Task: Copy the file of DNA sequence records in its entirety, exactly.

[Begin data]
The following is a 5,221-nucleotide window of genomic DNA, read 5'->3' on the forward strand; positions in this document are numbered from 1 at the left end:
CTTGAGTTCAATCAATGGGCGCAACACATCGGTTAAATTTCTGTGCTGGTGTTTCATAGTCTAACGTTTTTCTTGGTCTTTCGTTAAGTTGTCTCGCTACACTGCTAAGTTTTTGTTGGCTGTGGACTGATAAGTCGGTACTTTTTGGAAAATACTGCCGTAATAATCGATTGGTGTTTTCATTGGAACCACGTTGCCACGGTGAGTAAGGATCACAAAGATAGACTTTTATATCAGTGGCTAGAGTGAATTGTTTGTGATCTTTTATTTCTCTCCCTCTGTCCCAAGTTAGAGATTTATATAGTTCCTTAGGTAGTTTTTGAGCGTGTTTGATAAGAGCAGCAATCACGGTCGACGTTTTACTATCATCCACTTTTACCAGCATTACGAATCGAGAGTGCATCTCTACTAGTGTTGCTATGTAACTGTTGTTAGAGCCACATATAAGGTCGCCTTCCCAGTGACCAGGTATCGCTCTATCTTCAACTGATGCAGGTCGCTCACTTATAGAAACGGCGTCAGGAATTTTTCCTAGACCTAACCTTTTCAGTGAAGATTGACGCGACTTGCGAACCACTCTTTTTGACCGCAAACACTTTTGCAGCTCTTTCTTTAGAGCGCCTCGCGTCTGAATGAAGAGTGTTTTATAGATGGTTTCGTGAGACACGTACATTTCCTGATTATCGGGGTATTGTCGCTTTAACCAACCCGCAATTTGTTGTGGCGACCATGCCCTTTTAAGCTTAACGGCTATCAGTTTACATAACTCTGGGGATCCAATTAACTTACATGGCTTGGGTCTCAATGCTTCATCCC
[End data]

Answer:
The following is a 5,221-nucleotide window of genomic DNA, read 5'->3' on the forward strand; positions in this document are numbered from 1 at the left end:
CTTGAGTTCAATCAATGGGCGCAACACATCGGTTAAATTTCTGTGCTGGTGTTTCATAGTCTAACGTTTTTCTTGGTCTTTCGTTAAGTTGTCTCGCTACACTGCTAAGTTTTTGTTGGCTGTGGACTGATAAGTCGGTACTTTTTGGAAAATACTGCCGTAATAATCGATTGGTGTTTTCATTGGAACCACGTTGCCACGGTGAGTAAGGATCACAAAGATAGACTTTTATATCAGTGGCTAGAGTGAATTGTTTGTGATCTTTTATTTCTCTCCCTCTGTCCCAAGTTAGAGATTTATATAGTTCCTTAGGTAGTTTTTGAGCGTGTTTGATAAGAGCAGCAATCACGGTCGACGTTTTACTATCATCCACTTTTACCAGCATTACGAATCGAGAGTGCATCTCTACTAGTGTTGCTATGTAACTGTTGTTAGAGCCACATATAAGGTCGCCTTCCCAGTGACCAGGTATCGCTCTATCTTCAACTGATGCAGGTCGCTCACTTATAGAAACGGCGTCAGGAATTTTTCCTAGACCTAACCTTTTCAGTGAAGATTGACGCGACTTGCGAACCACTCTTTTTGACCGCAAACACTTTTGCAGCTCTTTCTTTAGAGCGCCTCGCGTCTGAATGAAGAGTGTTTTATAGATGGTTTCGTGAGACACGTACATTTCCTGATTATCGGGGTATTGTCGCTTTAACCAACCCGCAATTTGTTGTGGCGACCATGCCCTTTTAAGCTTAACGGCTATCAGTTTACATAACTCTGGGGATCCAATTAACTTACATGGCTTGGGTCTCAATGCTTCATCCC